Tiny Bundles food bank program offers lifeline for new moms and babies in Surrey
'I would be struggling' without it, says one mom who uses the program
Nearly every segment of society in British Columbia is affected by food insecurity — including the province's youngest residents. One program at the Surrey Food Bank is trying to provide support for those infants and their parents.
The program, called Tiny Bundles, is a lifeline for one single mom, Lindsay, whose last name CBC News has agreed to withhold. Lindsay has two children, one who is 3½ and one who is six months old.
"Unfortunately, I'm only on welfare so I have to go to the food bank to make sure both my young children have food every day and healthy stuff as well," she said.
Every week, in addition to getting a full hamper of food for herself and her son, Lindsay gets specific items for her baby.
"We get the formula. Every week we get one, and it lasts a week. So that's money I don't have to spend," she said, adding formula is "really expensive."
"Now that she's six months, they're giving the jar food and the cereal, so she's set to go."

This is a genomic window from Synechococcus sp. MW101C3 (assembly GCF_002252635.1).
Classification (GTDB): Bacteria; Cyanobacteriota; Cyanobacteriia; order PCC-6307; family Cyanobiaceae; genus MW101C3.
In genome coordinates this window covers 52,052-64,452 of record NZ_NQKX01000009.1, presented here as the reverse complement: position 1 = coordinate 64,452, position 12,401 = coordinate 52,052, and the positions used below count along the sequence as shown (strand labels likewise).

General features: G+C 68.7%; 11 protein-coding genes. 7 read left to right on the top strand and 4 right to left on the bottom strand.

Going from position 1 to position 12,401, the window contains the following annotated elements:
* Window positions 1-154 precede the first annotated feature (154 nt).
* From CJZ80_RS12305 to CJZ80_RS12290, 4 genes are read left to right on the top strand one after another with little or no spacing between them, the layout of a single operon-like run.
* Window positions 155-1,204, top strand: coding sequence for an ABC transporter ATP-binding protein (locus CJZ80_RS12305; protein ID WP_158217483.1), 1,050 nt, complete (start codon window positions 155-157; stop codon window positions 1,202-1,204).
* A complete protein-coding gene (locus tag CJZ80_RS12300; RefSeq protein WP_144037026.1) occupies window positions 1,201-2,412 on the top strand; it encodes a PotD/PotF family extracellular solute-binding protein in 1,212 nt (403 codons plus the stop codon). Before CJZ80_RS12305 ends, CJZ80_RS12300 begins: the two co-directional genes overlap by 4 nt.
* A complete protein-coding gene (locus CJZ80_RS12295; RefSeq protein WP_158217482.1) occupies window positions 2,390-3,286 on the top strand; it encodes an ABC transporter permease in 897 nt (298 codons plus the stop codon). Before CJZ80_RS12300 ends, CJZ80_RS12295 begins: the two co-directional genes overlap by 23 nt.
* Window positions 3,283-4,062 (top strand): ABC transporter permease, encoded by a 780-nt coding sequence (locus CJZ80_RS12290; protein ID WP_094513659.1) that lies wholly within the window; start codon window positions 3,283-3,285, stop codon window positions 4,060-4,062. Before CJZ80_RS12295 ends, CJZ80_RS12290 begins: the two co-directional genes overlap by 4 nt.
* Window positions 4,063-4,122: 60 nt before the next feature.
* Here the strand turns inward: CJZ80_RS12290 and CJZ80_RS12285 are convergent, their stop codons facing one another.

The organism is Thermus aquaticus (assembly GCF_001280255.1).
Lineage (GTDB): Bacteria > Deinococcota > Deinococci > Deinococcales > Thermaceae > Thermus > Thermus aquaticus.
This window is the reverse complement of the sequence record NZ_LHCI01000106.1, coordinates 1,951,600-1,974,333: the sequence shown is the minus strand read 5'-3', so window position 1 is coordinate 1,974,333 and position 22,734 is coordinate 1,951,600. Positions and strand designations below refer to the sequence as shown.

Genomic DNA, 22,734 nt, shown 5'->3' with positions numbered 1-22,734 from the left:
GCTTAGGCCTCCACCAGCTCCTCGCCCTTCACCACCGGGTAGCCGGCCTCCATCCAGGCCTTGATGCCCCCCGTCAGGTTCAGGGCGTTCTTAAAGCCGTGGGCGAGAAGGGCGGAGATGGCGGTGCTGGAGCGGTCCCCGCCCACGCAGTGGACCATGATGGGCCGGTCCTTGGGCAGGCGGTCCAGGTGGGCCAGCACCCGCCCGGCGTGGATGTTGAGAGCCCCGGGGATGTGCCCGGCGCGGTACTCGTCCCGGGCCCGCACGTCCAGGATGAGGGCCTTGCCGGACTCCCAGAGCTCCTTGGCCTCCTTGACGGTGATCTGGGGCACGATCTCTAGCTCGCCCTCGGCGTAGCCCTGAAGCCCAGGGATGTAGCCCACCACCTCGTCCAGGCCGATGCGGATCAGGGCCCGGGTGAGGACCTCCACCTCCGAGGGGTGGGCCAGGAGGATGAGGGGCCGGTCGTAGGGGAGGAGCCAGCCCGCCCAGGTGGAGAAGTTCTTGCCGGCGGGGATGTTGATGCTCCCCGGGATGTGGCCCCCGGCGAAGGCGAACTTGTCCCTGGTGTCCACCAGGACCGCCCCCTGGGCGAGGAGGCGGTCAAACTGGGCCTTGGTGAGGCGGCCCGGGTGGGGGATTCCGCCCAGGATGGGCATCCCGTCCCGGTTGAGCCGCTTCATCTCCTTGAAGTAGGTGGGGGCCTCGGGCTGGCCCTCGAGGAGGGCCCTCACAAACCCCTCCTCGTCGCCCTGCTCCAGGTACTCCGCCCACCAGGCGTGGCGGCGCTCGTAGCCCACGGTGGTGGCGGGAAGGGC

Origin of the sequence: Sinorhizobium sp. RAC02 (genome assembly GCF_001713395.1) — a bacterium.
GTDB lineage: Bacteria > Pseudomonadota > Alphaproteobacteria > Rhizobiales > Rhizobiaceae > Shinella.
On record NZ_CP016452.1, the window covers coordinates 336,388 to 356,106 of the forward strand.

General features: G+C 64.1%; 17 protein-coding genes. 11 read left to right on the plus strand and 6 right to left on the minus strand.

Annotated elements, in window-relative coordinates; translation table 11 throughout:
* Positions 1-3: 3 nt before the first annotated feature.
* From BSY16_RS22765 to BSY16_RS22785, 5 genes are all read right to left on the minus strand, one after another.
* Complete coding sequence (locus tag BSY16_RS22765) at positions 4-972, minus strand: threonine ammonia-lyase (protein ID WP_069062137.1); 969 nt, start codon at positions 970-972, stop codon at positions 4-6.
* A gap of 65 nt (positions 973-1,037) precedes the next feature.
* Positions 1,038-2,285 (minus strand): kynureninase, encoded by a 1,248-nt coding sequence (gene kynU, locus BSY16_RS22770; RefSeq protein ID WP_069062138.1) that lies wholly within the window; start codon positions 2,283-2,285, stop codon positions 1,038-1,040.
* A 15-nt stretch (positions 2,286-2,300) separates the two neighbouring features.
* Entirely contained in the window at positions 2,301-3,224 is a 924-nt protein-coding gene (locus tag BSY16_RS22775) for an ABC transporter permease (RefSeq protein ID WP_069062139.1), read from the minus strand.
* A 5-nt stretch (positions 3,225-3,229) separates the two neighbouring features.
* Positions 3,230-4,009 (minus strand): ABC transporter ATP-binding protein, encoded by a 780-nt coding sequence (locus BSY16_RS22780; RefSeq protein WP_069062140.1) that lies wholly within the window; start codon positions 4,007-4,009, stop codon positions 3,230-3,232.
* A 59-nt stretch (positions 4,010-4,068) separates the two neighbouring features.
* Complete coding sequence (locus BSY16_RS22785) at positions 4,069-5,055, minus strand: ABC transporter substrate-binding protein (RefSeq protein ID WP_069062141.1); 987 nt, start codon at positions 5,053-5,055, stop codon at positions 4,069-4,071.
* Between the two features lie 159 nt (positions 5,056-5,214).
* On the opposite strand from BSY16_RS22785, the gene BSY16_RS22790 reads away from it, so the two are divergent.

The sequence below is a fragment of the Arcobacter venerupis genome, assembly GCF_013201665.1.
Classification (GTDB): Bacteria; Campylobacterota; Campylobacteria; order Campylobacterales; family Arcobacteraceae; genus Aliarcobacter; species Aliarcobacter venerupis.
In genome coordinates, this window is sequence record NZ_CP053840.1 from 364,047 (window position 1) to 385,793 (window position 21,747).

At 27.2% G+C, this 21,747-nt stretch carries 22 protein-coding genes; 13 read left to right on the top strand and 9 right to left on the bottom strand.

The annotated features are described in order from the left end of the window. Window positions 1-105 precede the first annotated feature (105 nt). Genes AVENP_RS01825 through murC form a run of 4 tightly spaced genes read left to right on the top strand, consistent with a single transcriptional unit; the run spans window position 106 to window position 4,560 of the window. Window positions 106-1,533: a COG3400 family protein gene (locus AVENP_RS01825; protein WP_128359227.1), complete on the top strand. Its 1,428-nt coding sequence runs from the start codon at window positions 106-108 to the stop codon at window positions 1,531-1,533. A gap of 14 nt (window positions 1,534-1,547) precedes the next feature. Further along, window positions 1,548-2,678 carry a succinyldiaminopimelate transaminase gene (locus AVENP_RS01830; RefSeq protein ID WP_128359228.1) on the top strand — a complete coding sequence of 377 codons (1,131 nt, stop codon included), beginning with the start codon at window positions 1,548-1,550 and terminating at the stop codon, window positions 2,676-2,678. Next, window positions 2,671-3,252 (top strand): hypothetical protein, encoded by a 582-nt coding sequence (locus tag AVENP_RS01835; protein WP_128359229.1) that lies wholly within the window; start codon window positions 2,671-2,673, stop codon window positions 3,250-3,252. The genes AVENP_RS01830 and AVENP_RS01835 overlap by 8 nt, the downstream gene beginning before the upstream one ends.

Advocates across the country say children are increasingly at risk of food insecurity as parents who were already living paycheque-to-paycheque lost jobs, fell ill or had to self-isolate because of COVID-19. Many support services reported an increase in families accessing their services this year.
Feezah Jaffer, the executive director of the Surrey Food Bank, says the Tiny Bundles program is unique as it is specifically tailored to pregnant moms and infant children.
"We provide milk and eggs for pregnant and nursing moms, formula, diapers, baby items, food, wipes, things like that," said Jaffer.
Jaffer says the program has run smoothly thanks to the efforts of a group of volunteers from the Tzu Chi Buddhist Society, who have worked with the program for 14 years.
"They're so helpful. They're so accommodating," she said. "They go above and beyond. They have been instrumental in the success of the Tiny Bundles program."
For Lindsay, the program has proven to be a lifeline during a difficult time.
"[Without it] I would be struggling — very, very much so," she said.
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